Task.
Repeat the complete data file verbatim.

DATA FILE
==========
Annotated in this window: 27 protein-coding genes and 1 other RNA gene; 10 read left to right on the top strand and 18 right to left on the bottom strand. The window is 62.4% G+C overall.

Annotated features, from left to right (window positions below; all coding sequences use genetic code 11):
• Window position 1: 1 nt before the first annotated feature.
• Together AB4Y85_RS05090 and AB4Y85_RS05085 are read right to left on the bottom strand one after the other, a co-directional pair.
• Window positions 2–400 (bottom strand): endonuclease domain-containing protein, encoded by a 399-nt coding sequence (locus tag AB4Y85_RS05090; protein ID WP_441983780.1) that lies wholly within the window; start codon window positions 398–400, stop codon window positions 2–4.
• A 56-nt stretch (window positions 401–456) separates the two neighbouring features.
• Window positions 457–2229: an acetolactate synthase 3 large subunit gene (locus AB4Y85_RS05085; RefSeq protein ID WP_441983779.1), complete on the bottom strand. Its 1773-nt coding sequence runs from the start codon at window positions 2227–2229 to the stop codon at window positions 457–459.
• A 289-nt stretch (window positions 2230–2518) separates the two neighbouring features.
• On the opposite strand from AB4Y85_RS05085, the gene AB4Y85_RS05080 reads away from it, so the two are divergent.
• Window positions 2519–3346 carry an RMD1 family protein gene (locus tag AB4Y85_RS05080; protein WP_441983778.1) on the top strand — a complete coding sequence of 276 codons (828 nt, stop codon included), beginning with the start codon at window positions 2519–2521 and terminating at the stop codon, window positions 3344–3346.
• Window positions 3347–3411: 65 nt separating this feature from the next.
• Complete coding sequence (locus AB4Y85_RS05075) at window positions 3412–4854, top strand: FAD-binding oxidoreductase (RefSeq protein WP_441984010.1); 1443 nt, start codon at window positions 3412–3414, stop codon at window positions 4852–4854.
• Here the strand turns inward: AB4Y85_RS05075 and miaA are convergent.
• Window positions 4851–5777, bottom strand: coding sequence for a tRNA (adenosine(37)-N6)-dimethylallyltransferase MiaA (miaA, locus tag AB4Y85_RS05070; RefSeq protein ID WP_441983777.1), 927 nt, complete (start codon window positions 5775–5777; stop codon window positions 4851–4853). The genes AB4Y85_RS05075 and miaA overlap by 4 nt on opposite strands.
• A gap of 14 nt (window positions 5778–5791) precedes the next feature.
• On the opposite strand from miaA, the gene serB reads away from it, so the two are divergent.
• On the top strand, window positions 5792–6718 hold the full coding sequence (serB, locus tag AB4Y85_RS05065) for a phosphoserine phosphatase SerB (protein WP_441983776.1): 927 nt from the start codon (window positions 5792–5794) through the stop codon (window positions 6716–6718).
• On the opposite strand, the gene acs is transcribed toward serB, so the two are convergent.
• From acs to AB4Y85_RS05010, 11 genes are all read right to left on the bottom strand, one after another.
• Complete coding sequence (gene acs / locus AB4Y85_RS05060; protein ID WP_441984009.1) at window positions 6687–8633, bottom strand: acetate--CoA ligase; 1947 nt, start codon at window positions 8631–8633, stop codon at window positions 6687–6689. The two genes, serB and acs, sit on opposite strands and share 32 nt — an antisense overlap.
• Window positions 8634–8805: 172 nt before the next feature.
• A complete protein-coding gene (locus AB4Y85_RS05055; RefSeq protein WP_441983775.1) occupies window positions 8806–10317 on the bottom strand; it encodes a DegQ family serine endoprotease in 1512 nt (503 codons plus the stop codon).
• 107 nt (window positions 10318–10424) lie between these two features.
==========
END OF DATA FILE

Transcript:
Annotated in this window: 27 protein-coding genes and 1 other RNA gene; 10 read left to right on the top strand and 18 right to left on the bottom strand. The window is 62.4% G+C overall.

Annotated features, from left to right (window positions below; all coding sequences use genetic code 11):
• Window position 1: 1 nt before the first annotated feature.
• Together AB4Y85_RS05090 and AB4Y85_RS05085 are read right to left on the bottom strand one after the other, a co-directional pair.
• Window positions 2–400 (bottom strand): endonuclease domain-containing protein, encoded by a 399-nt coding sequence (locus tag AB4Y85_RS05090; protein ID WP_441983780.1) that lies wholly within the window; start codon window positions 398–400, stop codon window positions 2–4.
• A 56-nt stretch (window positions 401–456) separates the two neighbouring features.
• Window positions 457–2229: an acetolactate synthase 3 large subunit gene (locus AB4Y85_RS05085; RefSeq protein ID WP_441983779.1), complete on the bottom strand. Its 1773-nt coding sequence runs from the start codon at window positions 2227–2229 to the stop codon at window positions 457–459.
• A 289-nt stretch (window positions 2230–2518) separates the two neighbouring features.
• On the opposite strand from AB4Y85_RS05085, the gene AB4Y85_RS05080 reads away from it, so the two are divergent.
• Window positions 2519–3346 carry an RMD1 family protein gene (locus tag AB4Y85_RS05080; protein WP_441983778.1) on the top strand — a complete coding sequence of 276 codons (828 nt, stop codon included), beginning with the start codon at window positions 2519–2521 and terminating at the stop codon, window positions 3344–3346.
• Window positions 3347–3411: 65 nt separating this feature from the next.
• Complete coding sequence (locus AB4Y85_RS05075) at window positions 3412–4854, top strand: FAD-binding oxidoreductase (RefSeq protein WP_441984010.1); 1443 nt, start codon at window positions 3412–3414, stop codon at window positions 4852–4854.
• Here the strand turns inward: AB4Y85_RS05075 and miaA are convergent.
• Window positions 4851–5777, bottom strand: coding sequence for a tRNA (adenosine(37)-N6)-dimethylallyltransferase MiaA (miaA, locus tag AB4Y85_RS05070; RefSeq protein ID WP_441983777.1), 927 nt, complete (start codon window positions 5775–5777; stop codon window positions 4851–4853). The genes AB4Y85_RS05075 and miaA overlap by 4 nt on opposite strands.
• A gap of 14 nt (window positions 5778–5791) precedes the next feature.
• On the opposite strand from miaA, the gene serB reads away from it, so the two are divergent.
• On the top strand, window positions 5792–6718 hold the full coding sequence (serB, locus tag AB4Y85_RS05065) for a phosphoserine phosphatase SerB (protein WP_441983776.1): 927 nt from the start codon (window positions 5792–5794) through the stop codon (window positions 6716–6718).
• On the opposite strand, the gene acs is transcribed toward serB, so the two are convergent.
• From acs to AB4Y85_RS05010, 11 genes are all read right to left on the bottom strand, one after another.
• Complete coding sequence (gene acs / locus AB4Y85_RS05060; protein ID WP_441984009.1) at window positions 6687–8633, bottom strand: acetate--CoA ligase; 1947 nt, start codon at window positions 8631–8633, stop codon at window positions 6687–6689. The two genes, serB and acs, sit on opposite strands and share 32 nt — an antisense overlap.
• Window positions 8634–8805: 172 nt before the next feature.
• A complete protein-coding gene (locus AB4Y85_RS05055; RefSeq protein WP_441983775.1) occupies window positions 8806–10317 on the bottom strand; it encodes a DegQ family serine endoprotease in 1512 nt (503 codons plus the stop codon).
• 107 nt (window positions 10318–10424) lie between these two features.